Professional relationships with young people
Professional relationships with young people

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Professional relationships with young people

1.1 Relationships in practice

Having thought about the qualities involved in developing relationships, let’s now discuss what we might consider a ‘good’ relationship. Which factors constitute a ‘good’ relationship? This is of course a complex question, and your answers will reflect your own values, the values of the young person and those of the organisation you work for. A ‘good’ relationship almost certainly has to strike a balance between different and sometimes competing aims and values – for example, between fostering a sense of security for young people and challenging them to try out new ideas and activities. How is your relationship different from the other types of relationships the young person might have?

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Figure 1 Different relationships young people have

When we consider our relationships with young people and whether they are ‘good’ relationships or not, we must weigh up the evidence for our response. Are we relying on our personal opinion or did we draw on conversations with colleagues or something we read? We might think the relationship was positive, but do we know what the impact was? Can we measure the outcome?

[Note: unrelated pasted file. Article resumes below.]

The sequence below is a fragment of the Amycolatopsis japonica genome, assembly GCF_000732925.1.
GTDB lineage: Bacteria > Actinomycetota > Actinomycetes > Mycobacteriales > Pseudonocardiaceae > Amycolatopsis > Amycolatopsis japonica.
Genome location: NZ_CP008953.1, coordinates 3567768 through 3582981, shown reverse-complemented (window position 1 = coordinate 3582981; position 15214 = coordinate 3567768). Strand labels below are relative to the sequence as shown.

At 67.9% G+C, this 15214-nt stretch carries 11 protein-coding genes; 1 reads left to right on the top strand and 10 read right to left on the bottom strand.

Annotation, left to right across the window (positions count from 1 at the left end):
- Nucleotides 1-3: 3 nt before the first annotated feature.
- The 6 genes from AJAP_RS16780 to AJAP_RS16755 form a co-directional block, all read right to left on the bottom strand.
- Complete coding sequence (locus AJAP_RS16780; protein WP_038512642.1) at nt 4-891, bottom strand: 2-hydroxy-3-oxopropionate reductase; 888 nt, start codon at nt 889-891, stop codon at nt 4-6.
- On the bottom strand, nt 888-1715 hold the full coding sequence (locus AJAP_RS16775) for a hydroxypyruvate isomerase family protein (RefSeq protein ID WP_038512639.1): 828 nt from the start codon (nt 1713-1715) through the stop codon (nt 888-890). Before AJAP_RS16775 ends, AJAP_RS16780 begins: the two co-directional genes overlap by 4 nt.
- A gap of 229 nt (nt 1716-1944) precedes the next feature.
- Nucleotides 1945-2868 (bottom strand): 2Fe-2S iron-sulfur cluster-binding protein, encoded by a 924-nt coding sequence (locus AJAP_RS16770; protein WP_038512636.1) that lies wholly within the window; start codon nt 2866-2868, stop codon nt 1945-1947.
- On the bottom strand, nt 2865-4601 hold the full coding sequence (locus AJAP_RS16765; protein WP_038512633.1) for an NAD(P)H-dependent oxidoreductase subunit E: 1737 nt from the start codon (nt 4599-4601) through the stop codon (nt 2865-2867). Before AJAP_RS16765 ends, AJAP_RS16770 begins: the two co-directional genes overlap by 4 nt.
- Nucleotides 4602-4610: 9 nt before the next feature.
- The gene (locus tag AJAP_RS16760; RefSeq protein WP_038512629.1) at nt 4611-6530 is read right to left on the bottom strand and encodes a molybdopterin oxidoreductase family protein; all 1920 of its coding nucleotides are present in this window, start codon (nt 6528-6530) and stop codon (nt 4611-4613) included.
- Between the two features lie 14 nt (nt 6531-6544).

For example, briefly speaking in a personal capacity as the author of this study guide, I consider my relationship with Emily [a young person I worked with], as ‘good’ because I was able to support her in quitting smoking. She trusted me enough to help her give up and I felt that I could therefore ‘measure’ an outcome. Proving that the relationship supported that outcome is trickier, but seeking out the opinions of other people, your colleagues or the young people concerned can help.

You can ask young people themselves about their views and experiences of a ‘good’ relationship. Their feedback can provide important insights for your work practice and evidence for your practice and studies. Alternatively, or in addition, you can keep a record of key conversations you had with the young person, or of observations you made during your encounter with them. This way you can capture how relationships change. Relating any changes in the young person’s thoughts, feelings or actions to your own interventions can be difficult. With this in mind, the more evidence you collect the better as this allows you to assess the impact of these interventions.

Remember that the success or lack of success in building the relationship is not just up to you. As mentioned earlier, the nature of relationships we have with young people may be voluntary or, from time to time, compulsory. You should know that sometimes there will be occasions when it simply doesn’t go the way you hoped and that this is not your fault. This is when evidence on practice can help us, and using feedback from young people can certainly inform our assessment of our relationships with them.

A good starting point is to find out what the young people might want from a relationship with you as a professional. To do this properly you need to talk to young people.

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